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The Culture of Toxic Positivity, Self-Help & Trauma – Pt. 1

I had an eye-opening encounter recently with a clerk at one of the local stores where I shop for household needs. She and I had exchanged pleasantries in the past, but on this day, she seemed to be struggling with a heavy emotional burden. When I told her I could see that she had something on her mind and asked how she felt about sharing, she hesitated briefly, searching my face for a safe sign to speak freely, then opened up slowly. She started to tell me that she was feeling confused and somewhat defeated over all the changes affecting her physically and mentally as a result of getting older. I smiled and nodded in agreement, told her I was dealing with the same issues and from there the conversation took off running!

We were having a good time trading stories and comparing notes – discussing what was or wasn’t helping to make a difference in our various symptoms – and I could see the relief in her eyes just from having the conversation with someone who could relate to what she had been experiencing. She admitted grieving the loss of her youth and being both surprised and overwhelmed by just how much was rapidly changing that she had little to no control over. I shared my regret and embarrassment over not having a clue until now of what my mom and other loved ones must’ve endured amid ignorance, indifference and a lack of openness. We laughed and even cried a little together right there in the aisle where she was stocking shelves, and there was no one around to interrupt the rich connection being made.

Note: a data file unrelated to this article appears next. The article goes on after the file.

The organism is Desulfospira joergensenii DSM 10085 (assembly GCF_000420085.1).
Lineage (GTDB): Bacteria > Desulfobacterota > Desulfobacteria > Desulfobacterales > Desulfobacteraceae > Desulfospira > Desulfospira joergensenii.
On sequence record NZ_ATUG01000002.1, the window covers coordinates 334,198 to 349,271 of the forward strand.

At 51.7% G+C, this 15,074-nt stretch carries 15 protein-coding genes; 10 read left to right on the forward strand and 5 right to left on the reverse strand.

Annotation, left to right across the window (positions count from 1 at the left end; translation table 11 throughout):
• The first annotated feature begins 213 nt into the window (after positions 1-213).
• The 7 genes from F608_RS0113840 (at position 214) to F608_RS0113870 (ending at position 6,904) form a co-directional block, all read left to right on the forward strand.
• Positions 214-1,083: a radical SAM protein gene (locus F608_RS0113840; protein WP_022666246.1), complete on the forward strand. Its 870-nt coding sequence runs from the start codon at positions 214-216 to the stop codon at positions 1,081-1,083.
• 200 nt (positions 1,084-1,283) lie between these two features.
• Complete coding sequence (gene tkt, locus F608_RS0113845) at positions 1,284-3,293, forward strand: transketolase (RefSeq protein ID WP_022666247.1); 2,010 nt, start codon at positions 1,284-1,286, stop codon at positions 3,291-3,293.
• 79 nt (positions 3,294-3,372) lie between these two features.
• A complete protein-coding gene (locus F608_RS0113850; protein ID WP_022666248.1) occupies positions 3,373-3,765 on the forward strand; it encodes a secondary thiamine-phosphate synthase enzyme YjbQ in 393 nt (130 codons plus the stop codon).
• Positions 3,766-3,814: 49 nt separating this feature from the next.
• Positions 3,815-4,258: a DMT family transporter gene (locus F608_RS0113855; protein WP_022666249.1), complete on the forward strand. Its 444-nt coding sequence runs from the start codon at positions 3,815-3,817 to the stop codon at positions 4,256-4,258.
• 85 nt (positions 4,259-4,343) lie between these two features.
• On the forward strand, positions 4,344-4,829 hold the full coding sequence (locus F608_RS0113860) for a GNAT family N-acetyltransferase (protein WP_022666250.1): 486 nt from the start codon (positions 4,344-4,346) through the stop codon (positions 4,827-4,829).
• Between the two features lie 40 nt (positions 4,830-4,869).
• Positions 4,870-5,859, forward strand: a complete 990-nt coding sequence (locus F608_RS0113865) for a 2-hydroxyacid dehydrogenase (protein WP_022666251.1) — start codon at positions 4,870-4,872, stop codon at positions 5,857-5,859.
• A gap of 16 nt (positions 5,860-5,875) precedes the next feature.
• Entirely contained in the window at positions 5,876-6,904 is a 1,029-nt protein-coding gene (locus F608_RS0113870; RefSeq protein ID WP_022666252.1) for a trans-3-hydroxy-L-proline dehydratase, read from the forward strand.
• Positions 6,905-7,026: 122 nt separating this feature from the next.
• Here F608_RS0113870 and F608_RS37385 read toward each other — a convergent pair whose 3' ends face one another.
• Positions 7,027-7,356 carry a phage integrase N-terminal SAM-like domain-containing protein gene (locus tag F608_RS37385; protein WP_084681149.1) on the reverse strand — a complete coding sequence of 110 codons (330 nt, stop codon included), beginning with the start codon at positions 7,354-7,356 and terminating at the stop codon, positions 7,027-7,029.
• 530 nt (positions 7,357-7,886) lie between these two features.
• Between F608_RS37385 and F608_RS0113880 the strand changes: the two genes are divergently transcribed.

It was a naturally flowing, unpretentious interaction that brought a moment of light illuminating the darkness we both had been facing separately. Not long afterwards, however, came another customer who also knew the clerk. In what seemed like a split second, that customer made a remark that changed the whole trajectory of both the clerk’s mood and mine: “Wow…you’re actually smiling! It’s good to see you being positive for a change! Don’t lose that energy and keep up the good work.”